Because this tomb was dated to a full century after the Roman takeover and how the departed were interred in a manner traditional to the Etruscans, researchers took this as evidence that the Etruscans didn’t simply vanish but blended into the Roman culture over time.


5. The Etruscans Probably Introduced Chariot Racing to the Romans

monteleone etruscan chariot
The Monteleone Chariot, 2nd quarter of the 6th century BCE, via the Metropolitan Museum of Art, New York


Because of movies and television, most of us associate chariot racing with the ancient Roman civilization. While the Romans certainly loved this spectator sport, it’s possible that it was actually introduced to the Italian peninsula by the Etruscans. Chariots originated in the ancient Near East, and the Etruscans had successful trade relationships with the east well before the Romans did.


Most of the ancient chariots recovered in Italy were found in Etruria, including the well-preserved Monteleone chariot. This beautifully constructed chariot was concealed in a tomb that was accidentally discovered by a landowner in 1902. The chariot, along with the recovered grave goods, were subsequently sold to the Metropolitan Museum of Art, where it remains today for public viewing.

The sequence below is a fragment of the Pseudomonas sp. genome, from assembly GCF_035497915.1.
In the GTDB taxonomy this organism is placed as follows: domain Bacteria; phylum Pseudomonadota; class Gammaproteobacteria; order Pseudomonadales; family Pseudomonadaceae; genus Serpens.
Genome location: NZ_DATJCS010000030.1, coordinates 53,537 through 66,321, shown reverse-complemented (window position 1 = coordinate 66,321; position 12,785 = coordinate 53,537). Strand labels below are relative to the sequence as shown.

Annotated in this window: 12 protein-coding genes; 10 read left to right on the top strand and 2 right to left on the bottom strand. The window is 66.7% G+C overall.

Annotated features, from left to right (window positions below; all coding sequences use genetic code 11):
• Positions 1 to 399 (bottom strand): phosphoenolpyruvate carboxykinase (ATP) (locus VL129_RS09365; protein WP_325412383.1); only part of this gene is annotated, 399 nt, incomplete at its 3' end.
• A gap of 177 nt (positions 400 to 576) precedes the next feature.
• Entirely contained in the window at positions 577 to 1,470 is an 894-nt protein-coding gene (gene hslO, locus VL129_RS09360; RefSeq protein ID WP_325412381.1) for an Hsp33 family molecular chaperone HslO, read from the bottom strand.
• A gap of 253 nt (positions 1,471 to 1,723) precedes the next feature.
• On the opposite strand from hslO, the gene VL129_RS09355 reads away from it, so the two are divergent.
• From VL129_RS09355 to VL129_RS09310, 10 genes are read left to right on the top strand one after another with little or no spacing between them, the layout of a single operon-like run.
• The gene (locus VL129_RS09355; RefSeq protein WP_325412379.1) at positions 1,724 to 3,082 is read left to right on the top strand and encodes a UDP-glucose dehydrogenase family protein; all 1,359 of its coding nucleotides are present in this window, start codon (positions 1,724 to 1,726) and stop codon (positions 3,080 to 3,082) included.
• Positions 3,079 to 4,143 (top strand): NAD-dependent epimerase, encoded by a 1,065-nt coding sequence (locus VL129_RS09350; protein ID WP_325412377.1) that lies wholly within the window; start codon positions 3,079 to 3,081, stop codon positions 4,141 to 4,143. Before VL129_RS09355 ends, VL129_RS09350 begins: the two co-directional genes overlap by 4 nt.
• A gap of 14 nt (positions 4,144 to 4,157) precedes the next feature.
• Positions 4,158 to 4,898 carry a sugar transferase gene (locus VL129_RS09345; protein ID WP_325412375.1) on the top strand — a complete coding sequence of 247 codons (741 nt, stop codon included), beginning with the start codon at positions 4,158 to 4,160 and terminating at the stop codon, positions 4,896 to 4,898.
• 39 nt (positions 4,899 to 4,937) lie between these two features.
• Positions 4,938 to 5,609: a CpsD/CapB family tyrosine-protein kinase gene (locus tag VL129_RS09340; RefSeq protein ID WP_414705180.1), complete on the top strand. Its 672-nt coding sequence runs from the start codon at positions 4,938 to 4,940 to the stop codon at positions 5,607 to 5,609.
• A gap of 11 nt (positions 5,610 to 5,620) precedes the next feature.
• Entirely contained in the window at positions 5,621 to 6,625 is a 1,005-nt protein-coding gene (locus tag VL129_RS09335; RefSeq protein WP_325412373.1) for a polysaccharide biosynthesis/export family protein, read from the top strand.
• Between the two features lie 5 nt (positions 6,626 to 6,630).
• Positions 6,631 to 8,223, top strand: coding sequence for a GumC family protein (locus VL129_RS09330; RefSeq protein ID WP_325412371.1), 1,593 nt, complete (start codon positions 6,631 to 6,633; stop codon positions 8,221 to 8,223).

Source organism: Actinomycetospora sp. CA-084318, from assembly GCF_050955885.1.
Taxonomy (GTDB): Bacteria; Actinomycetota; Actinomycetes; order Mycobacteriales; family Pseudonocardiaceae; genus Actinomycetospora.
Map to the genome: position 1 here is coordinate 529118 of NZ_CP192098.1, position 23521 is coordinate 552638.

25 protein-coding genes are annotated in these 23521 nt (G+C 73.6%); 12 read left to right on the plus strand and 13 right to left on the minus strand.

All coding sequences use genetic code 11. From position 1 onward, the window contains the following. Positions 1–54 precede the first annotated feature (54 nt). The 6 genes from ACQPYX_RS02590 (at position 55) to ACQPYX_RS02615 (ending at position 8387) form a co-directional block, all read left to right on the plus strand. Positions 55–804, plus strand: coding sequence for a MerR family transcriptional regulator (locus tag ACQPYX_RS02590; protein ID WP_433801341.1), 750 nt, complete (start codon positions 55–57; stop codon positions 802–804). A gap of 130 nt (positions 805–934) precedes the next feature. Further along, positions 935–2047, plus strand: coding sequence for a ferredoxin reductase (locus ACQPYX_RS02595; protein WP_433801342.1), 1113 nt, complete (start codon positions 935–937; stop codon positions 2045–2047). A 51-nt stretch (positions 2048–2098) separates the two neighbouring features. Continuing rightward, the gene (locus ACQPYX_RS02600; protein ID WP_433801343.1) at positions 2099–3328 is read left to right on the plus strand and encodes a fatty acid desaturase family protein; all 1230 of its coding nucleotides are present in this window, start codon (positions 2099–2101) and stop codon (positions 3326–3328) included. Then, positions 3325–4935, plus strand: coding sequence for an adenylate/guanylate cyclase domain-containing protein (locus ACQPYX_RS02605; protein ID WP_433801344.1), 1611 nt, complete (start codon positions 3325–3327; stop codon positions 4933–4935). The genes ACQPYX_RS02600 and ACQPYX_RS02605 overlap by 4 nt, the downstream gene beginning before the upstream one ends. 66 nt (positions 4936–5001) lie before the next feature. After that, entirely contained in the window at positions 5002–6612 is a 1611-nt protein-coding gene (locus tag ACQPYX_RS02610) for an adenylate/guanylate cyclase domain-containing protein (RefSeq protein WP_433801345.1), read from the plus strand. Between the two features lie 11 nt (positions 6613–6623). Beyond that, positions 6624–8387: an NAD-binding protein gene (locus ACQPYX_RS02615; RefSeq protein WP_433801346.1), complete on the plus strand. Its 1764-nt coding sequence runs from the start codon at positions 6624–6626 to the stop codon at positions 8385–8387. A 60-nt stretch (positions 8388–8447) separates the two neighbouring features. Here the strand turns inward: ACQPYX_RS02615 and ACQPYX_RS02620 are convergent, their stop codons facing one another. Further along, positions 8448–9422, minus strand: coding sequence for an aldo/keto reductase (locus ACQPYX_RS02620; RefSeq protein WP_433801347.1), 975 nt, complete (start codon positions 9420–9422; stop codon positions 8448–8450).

Researchers have dated the chariot to the middle of the 6th century BCE, and it is believed that it was constructed for a powerful individual who lived in Monteleone at the time. The chariot’s decoration was heavily influenced by Greek art, as was typical of works produced in Etruria. Carved amber and ivory inlays are a testament to the Etruscans’ trade networks with east Mediterranean cultures. Also, the skillful metalworking is typical of Etruscan bronze workers.


It’s difficult to say for certain whether the Romans or Etruscans were racing chariots first, but we do know that the Etruscans had the cultural knowledge and materials before the Romans. It’s likely that chariot racing is just one of the many aspects of Roman culture that the Etruscans influenced.

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By Jessica KenmoreBS Archaeology w/ Geoarchaeology ConcentrationHaving moved around a lot as a child, I became intrigued by the histories of my many homes. This interest continued, and I eventually became an archaeologist. I hold a BS in Archaeology from Oregon State University. These days, I do less field work and am concentrating more on writing. While I might be doing less archaeological work, my interest in travel and learning is as keen as ever.